Our seas and oceans pollution is nothing new, but it also affects the amount of mercury in fish and calls into question the safety of the seafood we eat. Pollution doesn’t avoid rivers and lakes, that’s why there is need to be careful when consuming foods from this areas.
Surely you’ve heard lots of news about radiation in the seas, the oil spills, the islands of waste in which fish and sea creatures tingle, as well as the uncontrolled exploitation of seas and oceans that could lead to an extreme reduction in sea life. It is even predicted that sea fish and seafood, will be rarer in the years ahead.
The pollution affects lakes, seas, rivers and with that all the sea creatures that live in it.
However, we do not need to stop eating fish. It is still one of the healthiest foods on the planet. Today, however, it is important to become familiar with food origin and to enhance safety.
Which fish has the most, and which has the least mercury in it? Which fish to avoid, what quantities of mercury are safe? What we usually consume, and what to look out for is tuna. Often many of us buy cans of tuna, and this fish is one of the more dangerous when it comes to mercury pollution. Of course, smaller quantities are not harmful.
A List Of Safe Fish And Mercury Polluted Fish
Fish with the highest levels of mercury (which you should avoid, especially for pregnant women and younger children) are albacore, swordfish, shark, royal mackerel and so-called tilefish.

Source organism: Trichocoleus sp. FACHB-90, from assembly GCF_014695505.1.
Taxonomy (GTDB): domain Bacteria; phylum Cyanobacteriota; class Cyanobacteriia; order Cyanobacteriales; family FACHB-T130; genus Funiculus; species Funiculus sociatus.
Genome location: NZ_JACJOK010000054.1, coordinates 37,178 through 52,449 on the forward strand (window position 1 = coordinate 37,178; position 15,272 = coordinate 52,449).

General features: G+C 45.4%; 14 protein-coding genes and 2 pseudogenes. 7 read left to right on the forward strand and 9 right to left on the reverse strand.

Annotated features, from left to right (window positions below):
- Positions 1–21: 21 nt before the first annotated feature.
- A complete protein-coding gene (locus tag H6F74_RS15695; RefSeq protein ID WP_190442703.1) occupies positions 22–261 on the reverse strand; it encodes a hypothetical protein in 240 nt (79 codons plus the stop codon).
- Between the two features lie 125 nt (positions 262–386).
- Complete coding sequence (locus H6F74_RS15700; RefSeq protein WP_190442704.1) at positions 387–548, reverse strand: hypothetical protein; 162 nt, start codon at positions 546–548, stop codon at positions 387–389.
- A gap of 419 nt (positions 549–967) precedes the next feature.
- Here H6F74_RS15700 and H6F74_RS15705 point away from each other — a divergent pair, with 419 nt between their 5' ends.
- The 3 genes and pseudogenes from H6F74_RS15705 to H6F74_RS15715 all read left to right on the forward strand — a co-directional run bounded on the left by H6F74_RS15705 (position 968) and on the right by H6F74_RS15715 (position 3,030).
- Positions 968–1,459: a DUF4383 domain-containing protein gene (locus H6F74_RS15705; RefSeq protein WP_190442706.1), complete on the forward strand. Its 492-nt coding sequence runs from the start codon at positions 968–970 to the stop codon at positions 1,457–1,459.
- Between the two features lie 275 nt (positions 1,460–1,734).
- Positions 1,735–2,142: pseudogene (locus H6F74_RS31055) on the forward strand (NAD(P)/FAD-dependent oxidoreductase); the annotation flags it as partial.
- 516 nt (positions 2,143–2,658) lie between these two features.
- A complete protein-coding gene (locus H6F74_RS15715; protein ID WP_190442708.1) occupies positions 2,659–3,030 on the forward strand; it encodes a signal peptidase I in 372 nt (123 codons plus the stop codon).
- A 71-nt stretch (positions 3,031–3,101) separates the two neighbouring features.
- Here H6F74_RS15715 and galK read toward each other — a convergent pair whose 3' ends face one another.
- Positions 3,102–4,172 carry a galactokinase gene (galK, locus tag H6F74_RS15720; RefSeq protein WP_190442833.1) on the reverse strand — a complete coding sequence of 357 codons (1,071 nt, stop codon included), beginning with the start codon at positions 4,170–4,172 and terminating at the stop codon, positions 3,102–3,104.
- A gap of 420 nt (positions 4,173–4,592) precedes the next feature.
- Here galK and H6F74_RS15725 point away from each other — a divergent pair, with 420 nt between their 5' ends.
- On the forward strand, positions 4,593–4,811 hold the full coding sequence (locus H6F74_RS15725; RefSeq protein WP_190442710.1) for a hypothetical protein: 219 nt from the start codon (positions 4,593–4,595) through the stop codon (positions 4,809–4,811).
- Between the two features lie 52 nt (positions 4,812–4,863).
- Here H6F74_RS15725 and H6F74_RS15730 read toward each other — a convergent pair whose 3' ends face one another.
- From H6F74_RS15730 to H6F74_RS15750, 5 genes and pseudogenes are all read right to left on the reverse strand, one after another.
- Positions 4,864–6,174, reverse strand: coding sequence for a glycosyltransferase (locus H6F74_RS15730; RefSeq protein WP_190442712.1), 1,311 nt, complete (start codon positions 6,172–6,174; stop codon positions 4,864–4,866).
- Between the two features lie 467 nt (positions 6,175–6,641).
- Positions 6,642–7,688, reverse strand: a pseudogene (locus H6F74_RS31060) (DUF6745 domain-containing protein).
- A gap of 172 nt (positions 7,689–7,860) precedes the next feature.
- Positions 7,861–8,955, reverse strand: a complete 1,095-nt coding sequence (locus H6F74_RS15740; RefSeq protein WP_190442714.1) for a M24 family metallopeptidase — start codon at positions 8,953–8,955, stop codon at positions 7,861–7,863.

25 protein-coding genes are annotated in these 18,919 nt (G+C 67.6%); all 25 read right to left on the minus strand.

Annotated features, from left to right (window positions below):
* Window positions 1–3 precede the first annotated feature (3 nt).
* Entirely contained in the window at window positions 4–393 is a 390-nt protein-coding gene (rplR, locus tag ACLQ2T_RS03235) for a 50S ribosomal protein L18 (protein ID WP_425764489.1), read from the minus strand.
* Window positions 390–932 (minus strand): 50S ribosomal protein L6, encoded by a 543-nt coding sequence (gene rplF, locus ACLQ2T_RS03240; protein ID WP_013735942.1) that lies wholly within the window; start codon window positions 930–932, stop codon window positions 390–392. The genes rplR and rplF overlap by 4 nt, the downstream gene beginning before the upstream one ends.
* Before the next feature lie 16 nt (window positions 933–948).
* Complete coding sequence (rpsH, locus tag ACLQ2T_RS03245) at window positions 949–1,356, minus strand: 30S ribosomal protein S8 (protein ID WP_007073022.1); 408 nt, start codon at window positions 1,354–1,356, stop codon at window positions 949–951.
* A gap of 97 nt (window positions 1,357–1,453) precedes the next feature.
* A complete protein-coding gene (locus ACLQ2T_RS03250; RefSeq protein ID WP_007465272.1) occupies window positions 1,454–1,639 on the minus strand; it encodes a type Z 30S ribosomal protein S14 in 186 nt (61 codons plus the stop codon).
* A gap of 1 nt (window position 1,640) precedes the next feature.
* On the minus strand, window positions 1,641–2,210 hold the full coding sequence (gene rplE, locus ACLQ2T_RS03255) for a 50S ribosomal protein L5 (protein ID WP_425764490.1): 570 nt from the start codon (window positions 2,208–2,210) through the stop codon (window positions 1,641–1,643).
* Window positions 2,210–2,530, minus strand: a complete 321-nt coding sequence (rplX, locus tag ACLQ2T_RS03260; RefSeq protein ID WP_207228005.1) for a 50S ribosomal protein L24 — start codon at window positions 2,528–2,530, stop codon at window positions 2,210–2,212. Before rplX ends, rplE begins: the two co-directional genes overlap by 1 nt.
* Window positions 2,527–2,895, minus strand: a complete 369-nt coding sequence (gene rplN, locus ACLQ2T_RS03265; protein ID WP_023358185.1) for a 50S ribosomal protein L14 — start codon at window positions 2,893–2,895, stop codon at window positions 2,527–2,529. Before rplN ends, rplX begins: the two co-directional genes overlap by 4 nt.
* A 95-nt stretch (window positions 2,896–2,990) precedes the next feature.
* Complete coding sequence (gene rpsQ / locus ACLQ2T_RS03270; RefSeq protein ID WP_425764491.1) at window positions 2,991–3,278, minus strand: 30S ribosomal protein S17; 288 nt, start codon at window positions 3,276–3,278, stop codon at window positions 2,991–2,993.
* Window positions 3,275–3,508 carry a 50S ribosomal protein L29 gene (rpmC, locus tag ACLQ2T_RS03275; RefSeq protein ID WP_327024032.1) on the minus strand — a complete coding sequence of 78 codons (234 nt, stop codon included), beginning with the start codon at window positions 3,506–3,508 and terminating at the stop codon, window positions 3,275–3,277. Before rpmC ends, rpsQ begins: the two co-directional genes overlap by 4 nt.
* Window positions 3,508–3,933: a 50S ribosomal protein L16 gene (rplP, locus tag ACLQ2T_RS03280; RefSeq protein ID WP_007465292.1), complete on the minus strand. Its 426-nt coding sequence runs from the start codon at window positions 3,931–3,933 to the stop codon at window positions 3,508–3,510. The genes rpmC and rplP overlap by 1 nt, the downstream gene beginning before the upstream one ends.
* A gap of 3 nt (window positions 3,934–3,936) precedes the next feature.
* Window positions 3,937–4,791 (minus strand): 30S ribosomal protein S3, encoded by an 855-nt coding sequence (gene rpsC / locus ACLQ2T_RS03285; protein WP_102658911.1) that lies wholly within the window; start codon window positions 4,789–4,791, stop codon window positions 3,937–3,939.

Seafood and fish with a small amount of mercury are Spanish mackerel, Chilean sea bass, lobster, halibut, marlin (swordfish species), grouper, sea trout, and etc.
Fish and seafood that very little amount of mercury (almost no existent): carp, freshwater perch, trout, squid, crayfish, monkfish, Pacific mackerel, and even fewer have catfish, mullet, herring, cod, sardines, hake, oysters, salmon, etc.
Basically, small fish are always safer because they contain fewer amounts of mercury, so they are usually safe for pregnant women. Also, fish sticks are safe because they make them from smaller fish.
Fish, especially the sea fish, is very important in nutrition. However, because of the mercury, you shouldn’t avoid it, only control the quantities and types.
For most people, moderate amounts do not pose a risk, but it is a little different story with pregnant women and small children. Of course, it all depends on the amount of fish you eat, or the type of fish, and therefore the amount of mercury you enter in your body.
For pregnant women, or for those who want to get pregnant and breastfeeding mothers, is recommended to consume fish and seafood that have a low proportion of mercury. Limit the intake of this fish to about 340 g per week. The fish and seafood that have the smallest mercury levels are krill, salmon, some types of catfish and black cod.
If you choose tuna, you should avoid albacore canned type of fish. This mercury accumulates over time in the body and naturally, it’s disposed of. Sometimes it takes long-term consumption to increase the level of mercury in our body. But it can affect those women who want to get pregnant, and those who are already pregnant, they should avoid eating fish that has a lot of mercury altogether.
You should limit the fish or seafood intake to maximum two times in a week, which is more than enough.